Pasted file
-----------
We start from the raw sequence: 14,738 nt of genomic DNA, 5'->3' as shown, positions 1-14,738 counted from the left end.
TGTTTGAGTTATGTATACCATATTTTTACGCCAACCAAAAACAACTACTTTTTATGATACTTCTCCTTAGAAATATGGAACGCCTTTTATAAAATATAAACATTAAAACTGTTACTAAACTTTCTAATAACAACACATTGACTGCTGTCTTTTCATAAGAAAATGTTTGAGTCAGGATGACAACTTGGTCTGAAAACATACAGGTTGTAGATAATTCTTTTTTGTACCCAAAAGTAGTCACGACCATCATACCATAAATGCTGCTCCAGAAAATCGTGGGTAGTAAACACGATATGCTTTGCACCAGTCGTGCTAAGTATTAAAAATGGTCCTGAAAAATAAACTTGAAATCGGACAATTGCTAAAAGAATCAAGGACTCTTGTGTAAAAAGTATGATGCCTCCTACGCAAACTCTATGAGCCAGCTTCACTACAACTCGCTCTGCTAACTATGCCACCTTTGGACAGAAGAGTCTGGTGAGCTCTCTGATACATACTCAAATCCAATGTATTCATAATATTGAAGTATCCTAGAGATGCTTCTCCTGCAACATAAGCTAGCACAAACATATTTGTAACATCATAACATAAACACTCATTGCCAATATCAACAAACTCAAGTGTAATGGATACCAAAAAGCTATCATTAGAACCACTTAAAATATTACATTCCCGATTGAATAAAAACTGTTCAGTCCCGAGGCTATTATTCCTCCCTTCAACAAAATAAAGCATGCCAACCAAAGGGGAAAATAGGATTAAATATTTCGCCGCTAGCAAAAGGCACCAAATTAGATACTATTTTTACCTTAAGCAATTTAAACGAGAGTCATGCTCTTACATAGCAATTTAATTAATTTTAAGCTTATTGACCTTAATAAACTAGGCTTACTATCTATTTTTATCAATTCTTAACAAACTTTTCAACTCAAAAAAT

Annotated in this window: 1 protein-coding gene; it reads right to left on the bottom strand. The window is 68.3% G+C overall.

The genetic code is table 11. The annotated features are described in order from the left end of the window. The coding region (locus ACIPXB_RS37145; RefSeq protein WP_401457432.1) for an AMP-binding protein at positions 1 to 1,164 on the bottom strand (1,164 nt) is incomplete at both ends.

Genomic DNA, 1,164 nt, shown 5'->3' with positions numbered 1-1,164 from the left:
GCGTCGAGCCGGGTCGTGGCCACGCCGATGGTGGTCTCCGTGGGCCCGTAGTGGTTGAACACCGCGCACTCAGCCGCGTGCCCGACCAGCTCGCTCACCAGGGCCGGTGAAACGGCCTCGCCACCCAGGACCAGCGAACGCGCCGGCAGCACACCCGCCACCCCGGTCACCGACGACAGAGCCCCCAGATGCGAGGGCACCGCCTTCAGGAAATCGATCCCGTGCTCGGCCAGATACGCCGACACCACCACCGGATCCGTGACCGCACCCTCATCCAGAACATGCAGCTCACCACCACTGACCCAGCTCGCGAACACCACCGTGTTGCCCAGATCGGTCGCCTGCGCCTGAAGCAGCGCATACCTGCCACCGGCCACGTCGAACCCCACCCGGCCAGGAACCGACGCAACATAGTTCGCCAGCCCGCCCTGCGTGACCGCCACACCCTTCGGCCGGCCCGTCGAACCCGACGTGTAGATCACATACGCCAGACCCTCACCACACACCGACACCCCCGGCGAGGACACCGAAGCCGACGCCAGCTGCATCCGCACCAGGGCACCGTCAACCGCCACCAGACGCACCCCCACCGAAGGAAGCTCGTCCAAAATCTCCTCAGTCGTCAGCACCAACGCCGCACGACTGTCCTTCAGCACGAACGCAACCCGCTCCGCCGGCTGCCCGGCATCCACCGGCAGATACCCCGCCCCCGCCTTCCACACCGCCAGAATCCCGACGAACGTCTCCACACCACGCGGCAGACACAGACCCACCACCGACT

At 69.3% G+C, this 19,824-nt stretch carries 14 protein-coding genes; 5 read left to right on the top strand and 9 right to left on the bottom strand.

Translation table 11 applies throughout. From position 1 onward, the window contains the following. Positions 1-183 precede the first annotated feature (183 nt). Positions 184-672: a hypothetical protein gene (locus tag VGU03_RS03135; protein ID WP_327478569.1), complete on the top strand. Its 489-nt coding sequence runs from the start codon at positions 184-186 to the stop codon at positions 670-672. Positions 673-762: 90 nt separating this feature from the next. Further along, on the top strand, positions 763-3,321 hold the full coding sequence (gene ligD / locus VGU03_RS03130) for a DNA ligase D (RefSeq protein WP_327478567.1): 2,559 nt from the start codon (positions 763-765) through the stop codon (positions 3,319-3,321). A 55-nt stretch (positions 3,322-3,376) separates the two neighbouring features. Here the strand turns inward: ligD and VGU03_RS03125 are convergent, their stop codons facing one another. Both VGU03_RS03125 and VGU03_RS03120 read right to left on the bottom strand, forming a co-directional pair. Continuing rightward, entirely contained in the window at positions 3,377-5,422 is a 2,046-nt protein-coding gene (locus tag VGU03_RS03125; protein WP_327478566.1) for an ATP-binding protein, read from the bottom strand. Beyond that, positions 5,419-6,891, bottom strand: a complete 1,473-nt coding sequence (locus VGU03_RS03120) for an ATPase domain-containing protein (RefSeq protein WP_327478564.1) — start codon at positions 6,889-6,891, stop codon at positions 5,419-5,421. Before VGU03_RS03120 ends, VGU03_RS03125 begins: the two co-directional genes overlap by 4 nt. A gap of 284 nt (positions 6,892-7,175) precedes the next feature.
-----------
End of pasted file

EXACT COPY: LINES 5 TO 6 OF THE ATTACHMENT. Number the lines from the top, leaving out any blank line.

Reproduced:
Genomic DNA, 1,164 nt, shown 5'->3' with positions numbered 1-1,164 from the left:
GCGTCGAGCCGGGTCGTGGCCACGCCGATGGTGGTCTCCGTGGGCCCGTAGTGGTTGAACACCGCGCACTCAGCCGCGTGCCCGACCAGCTCGCTCACCAGGGCCGGTGAAACGGCCTCGCCACCCAGGACCAGCGAACGCGCCGGCAGCACACCCGCCACCCCGGTCACCGACGACAGAGCCCCCAGATGCGAGGGCACCGCCTTCAGGAAATCGATCCCGTGCTCGGCCAGATACGCCGACACCACCACCGGATCCGTGACCGCACCCTCATCCAGAACATGCAGCTCACCACCACTGACCCAGCTCGCGAACACCACCGTGTTGCCCAGATCGGTCGCCTGCGCCTGAAGCAGCGCATACCTGCCACCGGCCACGTCGAACCCCACCCGGCCAGGAACCGACGCAACATAGTTCGCCAGCCCGCCCTGCGTGACCGCCACACCCTTCGGCCGGCCCGTCGAACCCGACGTGTAGATCACATACGCCAGACCCTCACCACACACCGACACCCCCGGCGAGGACACCGAAGCCGACGCCAGCTGCATCCGCACCAGGGCACCGTCAACCGCCACCAGACGCACCCCCACCGAAGGAAGCTCGTCCAAAATCTCCTCAGTCGTCAGCACCAACGCCGCACGACTGTCCTTCAGCACGAACGCAACCCGCTCCGCCGGCTGCCCGGCATCCACCGGCAGATACCCCGCCCCCGCCTTCCACACCGCCAGAATCCCGACGAACGTCTCCACACCACGCGGCAGACACAGACCCACCACCGACT